Friday, April 19, 2024

Marijuana Revenue Will Help Pay Teachers In South Dakota

South Dakota, a deep red state with a maverick streak, is battling to reduce its sales taxes. One proposal picking up steam is marijuana legalization.

Proponents of regulating cannabis for adult use are already pushing for a ballot measure to be placed on the 2018 ballot. According to those putting together the measure, the legislation would help pay for teachers’ salaries and school supplies.

“Quit raising my taxes and start taxing this industry we already have in South Dakota,” Melissa Mentele, director of cannabis advocacy group New Approach South Dakota, told the Argus Leader. “We’re going to take something that’s costing our state to prosecute cannabis cases, we’re going to tax cannabis instead and use that money to educate our children.”

The proposed measure would allow state residents to grow five cannabis plants and possess up to one ounce of dried flower without fear of arrest.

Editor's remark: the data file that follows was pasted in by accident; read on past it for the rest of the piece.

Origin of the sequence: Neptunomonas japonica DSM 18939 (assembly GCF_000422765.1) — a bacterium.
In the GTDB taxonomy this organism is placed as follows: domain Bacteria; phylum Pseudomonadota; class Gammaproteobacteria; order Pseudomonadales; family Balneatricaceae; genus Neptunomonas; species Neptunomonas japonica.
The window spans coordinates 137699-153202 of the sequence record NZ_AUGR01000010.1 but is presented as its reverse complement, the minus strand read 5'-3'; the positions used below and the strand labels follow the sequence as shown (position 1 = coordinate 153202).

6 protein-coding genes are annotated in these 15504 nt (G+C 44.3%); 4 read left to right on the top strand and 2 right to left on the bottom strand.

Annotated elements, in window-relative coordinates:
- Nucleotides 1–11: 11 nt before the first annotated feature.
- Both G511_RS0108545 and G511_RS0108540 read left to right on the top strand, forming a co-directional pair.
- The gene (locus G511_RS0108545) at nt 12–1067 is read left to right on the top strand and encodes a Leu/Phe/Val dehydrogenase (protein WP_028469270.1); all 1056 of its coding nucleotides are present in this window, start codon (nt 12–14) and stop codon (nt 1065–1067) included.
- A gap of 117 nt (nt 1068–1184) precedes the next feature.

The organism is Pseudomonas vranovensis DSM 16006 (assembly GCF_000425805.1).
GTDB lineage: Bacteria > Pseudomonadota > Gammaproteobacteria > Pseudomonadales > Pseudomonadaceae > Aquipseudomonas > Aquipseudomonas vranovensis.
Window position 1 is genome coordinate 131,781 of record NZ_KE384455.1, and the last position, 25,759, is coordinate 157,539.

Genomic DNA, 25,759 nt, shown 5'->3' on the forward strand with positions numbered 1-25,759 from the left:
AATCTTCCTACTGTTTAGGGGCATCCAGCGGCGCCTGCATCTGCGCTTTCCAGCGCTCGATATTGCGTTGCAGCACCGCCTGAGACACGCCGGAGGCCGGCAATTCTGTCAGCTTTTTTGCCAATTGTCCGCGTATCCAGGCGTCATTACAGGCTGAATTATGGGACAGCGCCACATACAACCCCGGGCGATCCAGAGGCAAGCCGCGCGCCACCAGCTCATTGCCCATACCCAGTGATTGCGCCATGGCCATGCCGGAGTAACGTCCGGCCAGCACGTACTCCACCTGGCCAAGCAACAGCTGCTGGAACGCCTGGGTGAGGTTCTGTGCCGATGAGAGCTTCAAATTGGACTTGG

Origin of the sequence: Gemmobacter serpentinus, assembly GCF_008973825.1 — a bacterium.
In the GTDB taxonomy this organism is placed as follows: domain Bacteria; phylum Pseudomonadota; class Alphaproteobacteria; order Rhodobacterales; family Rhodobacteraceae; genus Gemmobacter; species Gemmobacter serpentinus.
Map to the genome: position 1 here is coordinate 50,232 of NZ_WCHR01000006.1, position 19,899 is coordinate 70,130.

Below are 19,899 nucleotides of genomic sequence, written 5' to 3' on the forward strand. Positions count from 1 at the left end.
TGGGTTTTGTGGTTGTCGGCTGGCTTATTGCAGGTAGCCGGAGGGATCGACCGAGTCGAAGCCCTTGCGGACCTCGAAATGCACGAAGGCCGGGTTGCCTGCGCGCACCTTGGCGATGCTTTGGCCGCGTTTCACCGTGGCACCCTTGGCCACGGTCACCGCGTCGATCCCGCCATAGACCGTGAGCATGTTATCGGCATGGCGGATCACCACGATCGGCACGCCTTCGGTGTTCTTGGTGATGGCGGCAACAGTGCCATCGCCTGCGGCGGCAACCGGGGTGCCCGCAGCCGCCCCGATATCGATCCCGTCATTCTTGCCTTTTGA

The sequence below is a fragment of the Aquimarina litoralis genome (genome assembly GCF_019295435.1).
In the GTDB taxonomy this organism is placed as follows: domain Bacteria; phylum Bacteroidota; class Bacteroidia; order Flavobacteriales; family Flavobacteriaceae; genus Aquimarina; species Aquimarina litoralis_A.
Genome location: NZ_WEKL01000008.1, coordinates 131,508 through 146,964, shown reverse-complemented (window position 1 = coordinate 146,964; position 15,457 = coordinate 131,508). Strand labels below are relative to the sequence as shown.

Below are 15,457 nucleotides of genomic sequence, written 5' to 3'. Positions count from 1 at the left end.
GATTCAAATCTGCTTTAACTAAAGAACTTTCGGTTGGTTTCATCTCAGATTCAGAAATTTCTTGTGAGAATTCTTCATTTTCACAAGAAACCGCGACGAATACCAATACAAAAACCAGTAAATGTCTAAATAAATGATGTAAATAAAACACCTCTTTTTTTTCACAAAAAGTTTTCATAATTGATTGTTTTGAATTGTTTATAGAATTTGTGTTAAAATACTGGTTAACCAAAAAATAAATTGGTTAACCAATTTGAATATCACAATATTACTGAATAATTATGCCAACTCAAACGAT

But the idea is not getting a warm welcome among state Republicans and law enforcement agencies.

“Never. Absolutely not,” South Dakota House Speaker Mark Mickelson (R-Sioux Falls) told the Argus Leader. “Tax yourself for something you need, don’t tax someone else for their path to destruction.”

South Dakota is not alone in its desire to allocate revenue from cannabis to education.

  • In Colorado, the first $40 million collected each year goes to the state’s Building Excellent Schools Today (BEST) fund, which goes to school construction projects. The state Department of Education also receives funding (more than $8 million last year) for various initiatives, including programs to reduce illiteracy, anti-bullying and the dropout rate.
  • Oregon’s law distributes 40 percent of marijuana tax revenue to the state’s Common School Fund, by far the largest beneficiary.
  • Nearly all of Washington’s cannabis revenues goes directly to the general fund, where it is then disbursed to programs, including education initiatives. There is a debate among the state legislators to divert some of the revenue directly to the schools. “I believe marijuana dollars should go into education,” said Republican state Sen. Ann Rivers, who is member of a special task force focused on the education budget.

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